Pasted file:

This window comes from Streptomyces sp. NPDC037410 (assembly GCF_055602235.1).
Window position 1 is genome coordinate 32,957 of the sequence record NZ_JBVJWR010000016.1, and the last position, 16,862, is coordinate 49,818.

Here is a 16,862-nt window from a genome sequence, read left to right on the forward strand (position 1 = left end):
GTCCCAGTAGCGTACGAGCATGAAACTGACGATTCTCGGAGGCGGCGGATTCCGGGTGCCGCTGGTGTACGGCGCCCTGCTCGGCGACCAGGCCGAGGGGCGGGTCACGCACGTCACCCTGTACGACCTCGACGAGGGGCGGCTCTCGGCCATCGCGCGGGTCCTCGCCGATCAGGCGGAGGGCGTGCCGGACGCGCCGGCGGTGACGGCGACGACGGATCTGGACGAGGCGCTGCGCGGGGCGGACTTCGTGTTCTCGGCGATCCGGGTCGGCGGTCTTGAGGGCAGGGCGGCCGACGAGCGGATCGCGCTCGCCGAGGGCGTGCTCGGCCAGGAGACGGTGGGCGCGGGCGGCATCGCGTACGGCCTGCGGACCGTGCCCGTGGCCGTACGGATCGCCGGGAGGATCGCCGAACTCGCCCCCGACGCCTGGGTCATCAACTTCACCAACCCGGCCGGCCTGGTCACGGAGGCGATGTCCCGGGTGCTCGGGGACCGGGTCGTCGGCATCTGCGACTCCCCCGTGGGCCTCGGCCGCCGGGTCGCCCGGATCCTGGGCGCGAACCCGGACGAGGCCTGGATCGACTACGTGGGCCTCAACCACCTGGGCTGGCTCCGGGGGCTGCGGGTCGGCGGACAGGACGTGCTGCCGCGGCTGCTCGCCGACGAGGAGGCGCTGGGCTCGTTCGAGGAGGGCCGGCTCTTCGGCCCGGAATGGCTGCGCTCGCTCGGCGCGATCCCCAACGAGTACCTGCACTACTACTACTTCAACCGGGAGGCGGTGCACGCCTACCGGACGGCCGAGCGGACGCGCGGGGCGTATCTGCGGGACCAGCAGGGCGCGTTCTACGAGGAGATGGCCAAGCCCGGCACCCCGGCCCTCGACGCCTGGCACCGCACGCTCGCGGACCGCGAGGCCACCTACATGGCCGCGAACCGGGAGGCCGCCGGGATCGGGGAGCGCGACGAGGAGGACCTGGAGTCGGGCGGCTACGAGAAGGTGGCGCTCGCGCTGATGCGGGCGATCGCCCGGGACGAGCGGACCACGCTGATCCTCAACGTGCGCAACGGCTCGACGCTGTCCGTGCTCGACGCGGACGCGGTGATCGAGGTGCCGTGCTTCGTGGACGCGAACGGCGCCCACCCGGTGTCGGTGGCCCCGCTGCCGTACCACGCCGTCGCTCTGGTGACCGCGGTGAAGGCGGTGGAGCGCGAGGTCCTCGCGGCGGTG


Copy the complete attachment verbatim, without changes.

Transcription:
This window comes from Streptomyces sp. NPDC037410 (assembly GCF_055602235.1).
Window position 1 is genome coordinate 32,957 of the sequence record NZ_JBVJWR010000016.1, and the last position, 16,862, is coordinate 49,818.

Here is a 16,862-nt window from a genome sequence, read left to right on the forward strand (position 1 = left end):
GTCCCAGTAGCGTACGAGCATGAAACTGACGATTCTCGGAGGCGGCGGATTCCGGGTGCCGCTGGTGTACGGCGCCCTGCTCGGCGACCAGGCCGAGGGGCGGGTCACGCACGTCACCCTGTACGACCTCGACGAGGGGCGGCTCTCGGCCATCGCGCGGGTCCTCGCCGATCAGGCGGAGGGCGTGCCGGACGCGCCGGCGGTGACGGCGACGACGGATCTGGACGAGGCGCTGCGCGGGGCGGACTTCGTGTTCTCGGCGATCCGGGTCGGCGGTCTTGAGGGCAGGGCGGCCGACGAGCGGATCGCGCTCGCCGAGGGCGTGCTCGGCCAGGAGACGGTGGGCGCGGGCGGCATCGCGTACGGCCTGCGGACCGTGCCCGTGGCCGTACGGATCGCCGGGAGGATCGCCGAACTCGCCCCCGACGCCTGGGTCATCAACTTCACCAACCCGGCCGGCCTGGTCACGGAGGCGATGTCCCGGGTGCTCGGGGACCGGGTCGTCGGCATCTGCGACTCCCCCGTGGGCCTCGGCCGCCGGGTCGCCCGGATCCTGGGCGCGAACCCGGACGAGGCCTGGATCGACTACGTGGGCCTCAACCACCTGGGCTGGCTCCGGGGGCTGCGGGTCGGCGGACAGGACGTGCTGCCGCGGCTGCTCGCCGACGAGGAGGCGCTGGGCTCGTTCGAGGAGGGCCGGCTCTTCGGCCCGGAATGGCTGCGCTCGCTCGGCGCGATCCCCAACGAGTACCTGCACTACTACTACTTCAACCGGGAGGCGGTGCACGCCTACCGGACGGCCGAGCGGACGCGCGGGGCGTATCTGCGGGACCAGCAGGGCGCGTTCTACGAGGAGATGGCCAAGCCCGGCACCCCGGCCCTCGACGCCTGGCACCGCACGCTCGCGGACCGCGAGGCCACCTACATGGCCGCGAACCGGGAGGCCGCCGGGATCGGGGAGCGCGACGAGGAGGACCTGGAGTCGGGCGGCTACGAGAAGGTGGCGCTCGCGCTGATGCGGGCGATCGCCCGGGACGAGCGGACCACGCTGATCCTCAACGTGCGCAACGGCTCGACGCTGTCCGTGCTCGACGCGGACGCGGTGATCGAGGTGCCGTGCTTCGTGGACGCGAACGGCGCCCACCCGGTGTCGGTGGCCCCGCTGCCGTACCACGCCGTCGCTCTGGTGACCGCGGTGAAGGCGGTGGAGCGCGAGGTCCTCGCGGCGGTG